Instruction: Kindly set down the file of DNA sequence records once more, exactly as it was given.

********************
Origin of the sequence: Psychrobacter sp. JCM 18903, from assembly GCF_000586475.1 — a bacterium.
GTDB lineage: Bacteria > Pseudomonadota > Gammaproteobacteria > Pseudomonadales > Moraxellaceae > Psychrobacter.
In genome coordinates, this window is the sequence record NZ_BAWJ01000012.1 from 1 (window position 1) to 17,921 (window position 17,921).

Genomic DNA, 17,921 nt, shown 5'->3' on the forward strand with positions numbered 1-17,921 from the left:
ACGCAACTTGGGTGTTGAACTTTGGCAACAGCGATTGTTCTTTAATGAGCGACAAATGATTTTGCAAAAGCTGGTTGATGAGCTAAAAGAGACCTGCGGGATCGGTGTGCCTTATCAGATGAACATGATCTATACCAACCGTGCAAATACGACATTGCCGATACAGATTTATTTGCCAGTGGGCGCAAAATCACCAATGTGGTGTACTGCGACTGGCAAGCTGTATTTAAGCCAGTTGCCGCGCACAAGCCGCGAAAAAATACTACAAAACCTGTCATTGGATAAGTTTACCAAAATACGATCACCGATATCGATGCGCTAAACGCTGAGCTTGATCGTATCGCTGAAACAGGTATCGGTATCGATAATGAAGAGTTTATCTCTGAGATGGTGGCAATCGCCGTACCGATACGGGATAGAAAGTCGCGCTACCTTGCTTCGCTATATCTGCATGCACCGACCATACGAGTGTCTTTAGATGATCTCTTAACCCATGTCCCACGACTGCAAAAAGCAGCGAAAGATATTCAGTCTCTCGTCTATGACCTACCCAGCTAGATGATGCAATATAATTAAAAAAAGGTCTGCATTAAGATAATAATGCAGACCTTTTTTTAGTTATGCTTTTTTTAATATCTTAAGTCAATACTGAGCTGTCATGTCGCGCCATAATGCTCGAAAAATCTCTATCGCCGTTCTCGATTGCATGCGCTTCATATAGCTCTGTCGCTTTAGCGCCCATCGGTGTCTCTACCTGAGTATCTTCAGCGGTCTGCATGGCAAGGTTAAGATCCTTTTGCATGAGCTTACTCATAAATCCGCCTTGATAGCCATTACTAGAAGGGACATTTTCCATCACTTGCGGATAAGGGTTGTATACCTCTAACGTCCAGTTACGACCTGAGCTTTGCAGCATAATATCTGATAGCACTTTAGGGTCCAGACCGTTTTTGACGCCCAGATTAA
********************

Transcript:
Origin of the sequence: Psychrobacter sp. JCM 18903, from assembly GCF_000586475.1 — a bacterium.
GTDB lineage: Bacteria > Pseudomonadota > Gammaproteobacteria > Pseudomonadales > Moraxellaceae > Psychrobacter.
In genome coordinates, this window is the sequence record NZ_BAWJ01000012.1 from 1 (window position 1) to 17,921 (window position 17,921).

Genomic DNA, 17,921 nt, shown 5'->3' on the forward strand with positions numbered 1-17,921 from the left:
ACGCAACTTGGGTGTTGAACTTTGGCAACAGCGATTGTTCTTTAATGAGCGACAAATGATTTTGCAAAAGCTGGTTGATGAGCTAAAAGAGACCTGCGGGATCGGTGTGCCTTATCAGATGAACATGATCTATACCAACCGTGCAAATACGACATTGCCGATACAGATTTATTTGCCAGTGGGCGCAAAATCACCAATGTGGTGTACTGCGACTGGCAAGCTGTATTTAAGCCAGTTGCCGCGCACAAGCCGCGAAAAAATACTACAAAACCTGTCATTGGATAAGTTTACCAAAATACGATCACCGATATCGATGCGCTAAACGCTGAGCTTGATCGTATCGCTGAAACAGGTATCGGTATCGATAATGAAGAGTTTATCTCTGAGATGGTGGCAATCGCCGTACCGATACGGGATAGAAAGTCGCGCTACCTTGCTTCGCTATATCTGCATGCACCGACCATACGAGTGTCTTTAGATGATCTCTTAACCCATGTCCCACGACTGCAAAAAGCAGCGAAAGATATTCAGTCTCTCGTCTATGACCTACCCAGCTAGATGATGCAATATAATTAAAAAAAGGTCTGCATTAAGATAATAATGCAGACCTTTTTTTAGTTATGCTTTTTTTAATATCTTAAGTCAATACTGAGCTGTCATGTCGCGCCATAATGCTCGAAAAATCTCTATCGCCGTTCTCGATTGCATGCGCTTCATATAGCTCTGTCGCTTTAGCGCCCATCGGTGTCTCTACCTGAGTATCTTCAGCGGTCTGCATGGCAAGGTTAAGATCCTTTTGCATGAGCTTACTCATAAATCCGCCTTGATAGCCATTACTAGAAGGGACATTTTCCATCACTTGCGGATAAGGGTTGTATACCTCTAACGTCCAGTTACGACCTGAGCTTTGCAGCATAATATCTGATAGCACTTTAGGGTCCAGACCGTTTTTGACGCCCAGATTAA